The Liberian Senate, the President of Liberia, Ellen Johnson Sirleaf, who in the first place sent the Code of Conduct to them, the National Elections Commission (NEC) and the Supreme Court of Liberia, the majority three of whom rendered the Code “constitutional”—these are they who went against common sense and tried to ram the so-called Code of Conduct down Liberians’ throats.
As this newspaper, the Daily Observer, and several other thinking Liberians tried in vain to warn them and everyone else that this bad law was “unconstitutional,” the chickens have come home to roost. Now the very people the Code was up against, and most particularly the one person targeted, former Central Bank Governor J. Mills Jones, have all now been cleared and are suddenly no longer barred from contesting the forthcoming elections.
What happened to them all—those resolute backers of this infamous non-law?
It was not only we at this newspaper, who were not backed by legalism, since we are not lawyers, but many lawyers, including two eminent ones, Counselors Tiawan Gongloe and Frances Johnson Allison, who steadfastly argued against the implementation and enforcement of the Code. We at the newspaper were governed by our limited knowledge of the Constitution of the Republic, which bars no one from running for public office except that person is a convicted criminal. We were also governed by common sense.
In the case of the lawyers, Counselor Allison is the most experienced, for she has served not only as chairman of the very National Elections Commission (NEC) and Justice Minister and Attorney General of the Republic, but also as Chief Justice of the Supreme Court of Liberia. This highly intelligent and experienced woman wrote a legally sound and lucid piece on the Code of Conduct, which we published in our April 3, 2017 edition. In that article, she argued eruditely and forcefully against the so-called Code of Conduct, which she declared to be patently unconstitutional.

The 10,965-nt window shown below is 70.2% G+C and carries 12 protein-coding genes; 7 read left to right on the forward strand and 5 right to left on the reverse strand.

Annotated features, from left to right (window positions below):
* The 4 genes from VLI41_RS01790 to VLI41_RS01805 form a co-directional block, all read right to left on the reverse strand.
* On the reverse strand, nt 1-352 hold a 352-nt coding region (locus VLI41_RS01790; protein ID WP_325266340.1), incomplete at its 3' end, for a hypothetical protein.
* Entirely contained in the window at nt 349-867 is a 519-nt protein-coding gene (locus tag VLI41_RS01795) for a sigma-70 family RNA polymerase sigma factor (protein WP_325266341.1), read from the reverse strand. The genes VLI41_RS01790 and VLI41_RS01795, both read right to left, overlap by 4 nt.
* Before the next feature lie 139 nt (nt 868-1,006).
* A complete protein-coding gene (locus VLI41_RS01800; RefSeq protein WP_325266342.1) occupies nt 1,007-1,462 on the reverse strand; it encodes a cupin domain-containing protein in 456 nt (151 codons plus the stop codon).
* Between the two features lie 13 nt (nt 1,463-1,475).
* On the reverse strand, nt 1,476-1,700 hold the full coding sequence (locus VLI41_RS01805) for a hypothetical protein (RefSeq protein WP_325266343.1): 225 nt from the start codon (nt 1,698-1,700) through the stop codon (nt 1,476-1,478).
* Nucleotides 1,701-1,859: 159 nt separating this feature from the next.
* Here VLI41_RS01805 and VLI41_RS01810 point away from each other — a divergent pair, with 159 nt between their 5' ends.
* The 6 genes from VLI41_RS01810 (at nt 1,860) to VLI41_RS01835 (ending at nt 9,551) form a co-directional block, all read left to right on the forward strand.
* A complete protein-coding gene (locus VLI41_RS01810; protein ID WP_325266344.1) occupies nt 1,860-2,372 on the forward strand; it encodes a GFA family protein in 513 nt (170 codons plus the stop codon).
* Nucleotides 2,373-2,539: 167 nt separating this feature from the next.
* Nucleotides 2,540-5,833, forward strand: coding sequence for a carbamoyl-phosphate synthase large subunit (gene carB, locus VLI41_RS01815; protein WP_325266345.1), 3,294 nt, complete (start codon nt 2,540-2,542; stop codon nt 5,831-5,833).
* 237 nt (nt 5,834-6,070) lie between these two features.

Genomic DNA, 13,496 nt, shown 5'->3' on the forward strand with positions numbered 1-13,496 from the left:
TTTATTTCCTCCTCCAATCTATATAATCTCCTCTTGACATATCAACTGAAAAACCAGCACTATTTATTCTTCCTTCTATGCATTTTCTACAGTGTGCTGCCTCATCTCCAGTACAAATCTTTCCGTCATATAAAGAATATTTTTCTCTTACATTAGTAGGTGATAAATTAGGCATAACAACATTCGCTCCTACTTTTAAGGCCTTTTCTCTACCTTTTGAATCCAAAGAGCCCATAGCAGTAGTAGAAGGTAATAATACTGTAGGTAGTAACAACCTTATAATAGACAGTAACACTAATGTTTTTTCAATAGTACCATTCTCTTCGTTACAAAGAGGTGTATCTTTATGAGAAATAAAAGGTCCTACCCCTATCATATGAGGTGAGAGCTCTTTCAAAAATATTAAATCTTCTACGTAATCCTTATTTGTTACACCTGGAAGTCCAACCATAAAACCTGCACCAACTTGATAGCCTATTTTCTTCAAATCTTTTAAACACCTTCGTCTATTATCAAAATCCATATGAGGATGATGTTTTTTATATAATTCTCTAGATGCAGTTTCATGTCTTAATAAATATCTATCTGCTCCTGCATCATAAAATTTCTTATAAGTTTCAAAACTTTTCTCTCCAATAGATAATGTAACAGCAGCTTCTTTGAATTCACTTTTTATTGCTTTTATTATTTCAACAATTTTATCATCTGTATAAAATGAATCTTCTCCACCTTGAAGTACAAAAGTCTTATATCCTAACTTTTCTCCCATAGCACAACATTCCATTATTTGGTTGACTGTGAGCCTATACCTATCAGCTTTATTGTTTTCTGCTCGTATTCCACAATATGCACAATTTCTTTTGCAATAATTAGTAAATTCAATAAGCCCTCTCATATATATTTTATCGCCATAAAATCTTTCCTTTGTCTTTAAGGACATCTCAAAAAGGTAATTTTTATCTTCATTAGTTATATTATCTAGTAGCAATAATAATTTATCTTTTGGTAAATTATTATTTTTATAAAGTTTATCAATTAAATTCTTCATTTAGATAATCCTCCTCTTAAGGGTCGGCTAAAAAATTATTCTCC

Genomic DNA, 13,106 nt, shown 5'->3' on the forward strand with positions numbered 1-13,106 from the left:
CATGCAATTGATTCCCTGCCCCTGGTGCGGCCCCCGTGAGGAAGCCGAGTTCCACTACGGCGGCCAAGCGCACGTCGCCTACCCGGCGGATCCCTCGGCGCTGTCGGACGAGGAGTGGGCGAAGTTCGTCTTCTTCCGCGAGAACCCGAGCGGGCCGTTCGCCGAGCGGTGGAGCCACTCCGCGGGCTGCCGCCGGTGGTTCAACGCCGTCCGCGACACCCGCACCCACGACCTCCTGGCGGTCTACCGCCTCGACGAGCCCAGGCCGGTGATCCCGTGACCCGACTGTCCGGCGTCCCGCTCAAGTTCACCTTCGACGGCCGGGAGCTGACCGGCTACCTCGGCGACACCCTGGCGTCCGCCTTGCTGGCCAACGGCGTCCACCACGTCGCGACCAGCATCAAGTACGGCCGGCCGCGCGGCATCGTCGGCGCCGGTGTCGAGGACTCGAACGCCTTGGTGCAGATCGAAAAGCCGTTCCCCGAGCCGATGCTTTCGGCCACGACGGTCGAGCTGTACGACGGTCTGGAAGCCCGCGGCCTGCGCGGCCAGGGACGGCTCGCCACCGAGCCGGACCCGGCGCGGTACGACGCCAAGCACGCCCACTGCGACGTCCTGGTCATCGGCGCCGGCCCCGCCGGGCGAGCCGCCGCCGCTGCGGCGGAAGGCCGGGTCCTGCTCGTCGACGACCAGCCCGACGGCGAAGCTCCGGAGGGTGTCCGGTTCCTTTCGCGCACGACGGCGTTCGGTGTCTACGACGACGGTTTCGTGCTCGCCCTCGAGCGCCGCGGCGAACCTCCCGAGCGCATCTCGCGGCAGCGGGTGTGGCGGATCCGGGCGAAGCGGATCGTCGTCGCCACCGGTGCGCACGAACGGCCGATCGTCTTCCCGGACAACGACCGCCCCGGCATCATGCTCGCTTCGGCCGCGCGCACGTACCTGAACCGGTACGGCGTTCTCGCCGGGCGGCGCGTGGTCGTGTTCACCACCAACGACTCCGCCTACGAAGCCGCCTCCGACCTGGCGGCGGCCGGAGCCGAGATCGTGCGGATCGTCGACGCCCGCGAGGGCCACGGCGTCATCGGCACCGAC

Counselor Gongloe and others went to court, but were baffled by the very courts, through legalism and delays, and they got nowhere.
Alas! Thanks to the good Lord Himself and common sense, which the American pro-Independence philosopher Thomas Penn described as “a sense that is not common,” reason has prevailed!
What is surprising is that there were many others, like Harrison Karnwea and Jeremiah Sulunteh, who had to struggle through the ups and downs and uncertainties in the courts, and were finally cleared.
But most surprising of all in “this strange, eventful” debacle is the main target of the Code of Conduct—Dr. J. Mills Jones. Yes, the former CBL Executive Governor was the prime target of the entire COC exercise. The Daily Observer was present in the office of Vice President Joseph N. Boakai few years ago when a most senior member of the Liberian Senate came to complain about the possibly of the CBL Governor running for President. This powerful Senator was concerned that Dr. Jones, whose financial inclusion policy was being hailed throughout the country for lifting a lot of people out of poverty, and was clear in the mind of this Senator, had to be stopped, otherwise that might lead the Governor to pursue the presidency. And that, as it turned out, was the whole point of the Senate’s overwhelming passage of the Code of Conduct.
Alas! The Daily Observer’s front page lead story yesterday surprisingly indicated that the very National Elections Commission had itself cleared Dr. Mills Jones without contest and without a scratch! Just as this newspaper had indicated months ago, that this so-called “law” would not hold because it was unsustainable and could lead to electoral chaos and confusion, the National Elections Commission read its own writing on the wall. It had cleared too many people, including Messrs. Karnwea and Sulunteh, who had not “resigned” in the three-years before the election as stipulated in the Code of Conduct. Having, therefore, cleared all these people, NEC, or anyone else, the Liberian Senate and the Supreme Court included, had nothing to say to Dr. Mills Jones. So they quietly and without contest or quarrel cleared him to run.
And where does this leave the so-called Ombudsman? With absolutely nothing to do, and consequently redundant.